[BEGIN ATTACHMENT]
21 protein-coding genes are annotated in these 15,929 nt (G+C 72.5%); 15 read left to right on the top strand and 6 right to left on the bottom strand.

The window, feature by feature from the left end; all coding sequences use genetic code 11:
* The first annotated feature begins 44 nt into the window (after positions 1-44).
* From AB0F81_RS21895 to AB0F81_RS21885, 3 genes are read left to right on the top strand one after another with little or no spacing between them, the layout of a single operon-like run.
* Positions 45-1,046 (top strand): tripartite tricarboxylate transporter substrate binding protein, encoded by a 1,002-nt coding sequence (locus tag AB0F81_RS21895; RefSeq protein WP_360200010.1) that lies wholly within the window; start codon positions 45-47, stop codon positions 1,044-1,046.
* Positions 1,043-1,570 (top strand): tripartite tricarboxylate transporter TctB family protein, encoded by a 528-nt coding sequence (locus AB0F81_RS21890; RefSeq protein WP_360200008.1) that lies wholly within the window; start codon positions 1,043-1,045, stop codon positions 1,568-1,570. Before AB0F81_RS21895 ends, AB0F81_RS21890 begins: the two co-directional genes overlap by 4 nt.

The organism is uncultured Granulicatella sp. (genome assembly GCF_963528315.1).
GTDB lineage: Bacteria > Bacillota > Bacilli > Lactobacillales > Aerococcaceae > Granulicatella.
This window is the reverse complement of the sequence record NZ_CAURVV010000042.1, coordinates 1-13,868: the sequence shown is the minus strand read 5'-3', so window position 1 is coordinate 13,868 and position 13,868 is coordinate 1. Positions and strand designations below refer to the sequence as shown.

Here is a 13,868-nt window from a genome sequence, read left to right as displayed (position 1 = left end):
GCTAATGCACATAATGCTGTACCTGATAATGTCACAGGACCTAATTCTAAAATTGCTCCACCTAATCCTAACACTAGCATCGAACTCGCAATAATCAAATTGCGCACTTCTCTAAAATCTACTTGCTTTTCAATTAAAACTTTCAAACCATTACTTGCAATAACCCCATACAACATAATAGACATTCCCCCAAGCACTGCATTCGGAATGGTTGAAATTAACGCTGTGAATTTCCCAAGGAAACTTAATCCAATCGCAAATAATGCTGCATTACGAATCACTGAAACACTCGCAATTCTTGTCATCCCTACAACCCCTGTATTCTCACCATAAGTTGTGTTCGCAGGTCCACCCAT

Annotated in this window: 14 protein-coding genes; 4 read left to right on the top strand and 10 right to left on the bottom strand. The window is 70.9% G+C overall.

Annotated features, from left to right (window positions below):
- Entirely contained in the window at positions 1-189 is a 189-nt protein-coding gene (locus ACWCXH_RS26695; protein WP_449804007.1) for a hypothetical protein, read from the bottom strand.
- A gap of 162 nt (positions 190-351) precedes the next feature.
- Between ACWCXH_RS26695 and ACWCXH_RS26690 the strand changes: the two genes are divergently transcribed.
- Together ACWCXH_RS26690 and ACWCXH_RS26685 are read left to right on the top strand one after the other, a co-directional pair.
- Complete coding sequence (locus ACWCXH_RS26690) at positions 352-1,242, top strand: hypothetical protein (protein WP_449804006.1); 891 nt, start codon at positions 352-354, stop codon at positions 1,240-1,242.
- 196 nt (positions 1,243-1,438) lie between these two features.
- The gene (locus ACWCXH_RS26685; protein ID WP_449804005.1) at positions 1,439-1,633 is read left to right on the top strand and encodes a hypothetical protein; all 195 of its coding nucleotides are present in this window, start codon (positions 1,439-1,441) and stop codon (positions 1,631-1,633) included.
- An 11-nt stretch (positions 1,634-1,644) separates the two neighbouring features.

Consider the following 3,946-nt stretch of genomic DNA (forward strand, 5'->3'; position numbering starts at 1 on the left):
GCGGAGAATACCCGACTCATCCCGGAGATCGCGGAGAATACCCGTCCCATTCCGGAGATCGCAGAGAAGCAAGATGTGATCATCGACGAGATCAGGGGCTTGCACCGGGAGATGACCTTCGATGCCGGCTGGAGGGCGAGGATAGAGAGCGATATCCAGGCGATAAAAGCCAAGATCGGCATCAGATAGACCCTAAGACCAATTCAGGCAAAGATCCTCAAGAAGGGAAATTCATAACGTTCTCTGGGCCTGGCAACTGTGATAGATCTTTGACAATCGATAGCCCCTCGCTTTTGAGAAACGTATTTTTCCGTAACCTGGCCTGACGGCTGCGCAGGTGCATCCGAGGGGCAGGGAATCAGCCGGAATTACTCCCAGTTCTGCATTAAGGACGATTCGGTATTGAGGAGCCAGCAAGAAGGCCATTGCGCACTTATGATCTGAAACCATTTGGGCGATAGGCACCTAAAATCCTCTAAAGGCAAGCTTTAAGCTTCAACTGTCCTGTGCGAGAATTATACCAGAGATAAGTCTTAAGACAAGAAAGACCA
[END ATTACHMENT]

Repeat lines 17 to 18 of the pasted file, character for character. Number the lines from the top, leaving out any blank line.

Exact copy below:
- Together ACWCXH_RS26690 and ACWCXH_RS26685 are read left to right on the top strand one after the other, a co-directional pair.
- Complete coding sequence (locus ACWCXH_RS26690) at positions 352-1,242, top strand: hypothetical protein (protein WP_449804006.1); 891 nt, start codon at positions 352-354, stop codon at positions 1,240-1,242.